In the latest salvo in one of radio’s most vicious rivalries, the Opie & Anthony show‘s Gregg “Opie” Hughes Thursday called out fellow SiriusXM personality Howard Stern for his reduced schedule of two-and three-day workweeks, and rerun-laden programming, saying that the King of All Media “doesn’t give a f*** about his radio show” anymore.
The rant came after Hughes and co-host Anthony Cumia were bemoaning studio-related problems, with Opie grousing that Stern’s wing of the company’s New York City compound is undergoing a “major remodeling” despite the fact that “he doesn’t even do radio shows anymore!”
“The king is panicking, the king is panicking!” Opie said. “Hire me to be the efficiency expert over there and I’ll tell you what needs to be done: He has to do radio shows!
“He could blame everyone around him, he can blame his staff, he could fire people, he could bring in efficiency experts, but in the end, the guy’s got to do radio shows. I’ve heard from his audience, they don’t want to hear reruns anymore … you gotta f***ing do radio shows, period.”
With Stern’s reduced live on-air schedule, his two channels on Sirius often air week-long, themed compilations, a tactic Opie said has run its’ course.
“Great reruns, but it doesn’t matter anymore — [fans] don’t care, they don’t want to hear the show repackaged over and over again. They take the same bits, and they put a package around, and they think their hardcore fans won’t notice.
“The guy HAS to do radio shows. Everyone knows what needs to be done — he needs more content.”
As Stern himself has acknowledged he does less live shows during the summer — two days a week — due to his judging gig on NBC’s America’s Got Talent, on-air personality Sam Roberts noted that “there are a significantly more episodes of America’s Got Talent than there are of the Stern show” during the year’s hottest months.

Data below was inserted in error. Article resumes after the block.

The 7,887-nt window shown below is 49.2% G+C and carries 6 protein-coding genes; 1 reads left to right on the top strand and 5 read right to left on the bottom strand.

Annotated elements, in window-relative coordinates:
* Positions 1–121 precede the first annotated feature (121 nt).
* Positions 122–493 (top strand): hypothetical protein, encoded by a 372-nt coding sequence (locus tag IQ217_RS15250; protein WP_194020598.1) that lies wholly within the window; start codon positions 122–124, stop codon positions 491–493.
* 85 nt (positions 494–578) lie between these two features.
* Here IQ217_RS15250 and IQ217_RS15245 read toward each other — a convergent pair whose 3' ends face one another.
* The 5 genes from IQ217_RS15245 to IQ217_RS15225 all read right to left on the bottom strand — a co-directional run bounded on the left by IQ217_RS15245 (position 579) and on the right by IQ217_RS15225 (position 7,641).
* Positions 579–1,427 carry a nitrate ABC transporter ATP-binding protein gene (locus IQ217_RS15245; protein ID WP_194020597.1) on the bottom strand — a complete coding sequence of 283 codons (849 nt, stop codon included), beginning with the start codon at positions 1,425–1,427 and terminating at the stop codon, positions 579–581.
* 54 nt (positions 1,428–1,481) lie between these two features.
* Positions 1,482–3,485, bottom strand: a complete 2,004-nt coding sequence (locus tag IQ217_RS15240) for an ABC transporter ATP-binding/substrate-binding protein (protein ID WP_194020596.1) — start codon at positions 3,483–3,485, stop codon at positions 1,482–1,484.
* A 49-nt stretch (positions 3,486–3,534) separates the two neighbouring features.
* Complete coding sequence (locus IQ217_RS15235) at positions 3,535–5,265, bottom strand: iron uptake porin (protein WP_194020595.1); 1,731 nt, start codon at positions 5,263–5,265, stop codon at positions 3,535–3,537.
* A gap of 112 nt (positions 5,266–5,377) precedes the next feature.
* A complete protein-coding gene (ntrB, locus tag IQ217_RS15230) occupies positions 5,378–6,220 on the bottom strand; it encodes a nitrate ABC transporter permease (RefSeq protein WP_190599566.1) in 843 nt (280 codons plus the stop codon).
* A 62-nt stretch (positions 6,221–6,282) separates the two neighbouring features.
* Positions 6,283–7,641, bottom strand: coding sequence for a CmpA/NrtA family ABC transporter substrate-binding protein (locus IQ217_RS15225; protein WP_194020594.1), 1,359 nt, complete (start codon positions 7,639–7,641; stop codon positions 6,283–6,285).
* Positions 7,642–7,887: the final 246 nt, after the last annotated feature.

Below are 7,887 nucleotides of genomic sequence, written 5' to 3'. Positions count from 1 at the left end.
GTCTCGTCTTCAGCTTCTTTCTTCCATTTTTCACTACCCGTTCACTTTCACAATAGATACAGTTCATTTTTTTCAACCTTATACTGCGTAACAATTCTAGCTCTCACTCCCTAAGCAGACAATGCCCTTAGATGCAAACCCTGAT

Opie — who conceded there’s a bit of personal jealously in Stern’s ability to command a high-paid gig on a network show — discounted the NBC primetime hit as an updated version of The Gong Show “with a little more class” and “a little more shine.
“Instead of hitting that gong, they hit that stupid x!” he said. “Don’t make believe it’s some amazing TV show — you’re a judge on a gong show!”
Cumia said that despite Stern’s ascent into radio’s stratosphere as the edgiest of the shock jocks, he believes the Private Parts star “always, always, always” strived to be accepted in the mainstream, and his toned down, family-friendly persona on the NBC show confirms as much.
“He came off anti-establishment, anti-Hollywood, but every opportunity he got to so something like that, he jumped on,” Cumia said. “He wanted to be the TV guy — the guy that was accepted radaronline.com/exclusives/2013/01/howard-stern-apologizes-to-lena-dunham-for-little-fat-chick-remark/ by mainstream America — and now he is!”
Watch the video on RadarOnline.com (Warning: Contains explicit language)
The bad blood between the shows goes back to the late 1990s, when both programs were under the umbrella of Infinity Broadcasting. Stern, who famously battled the FCC for years fighting for his own free speech, used his influence to implement a gag order on the rival show after they ran afoul of him.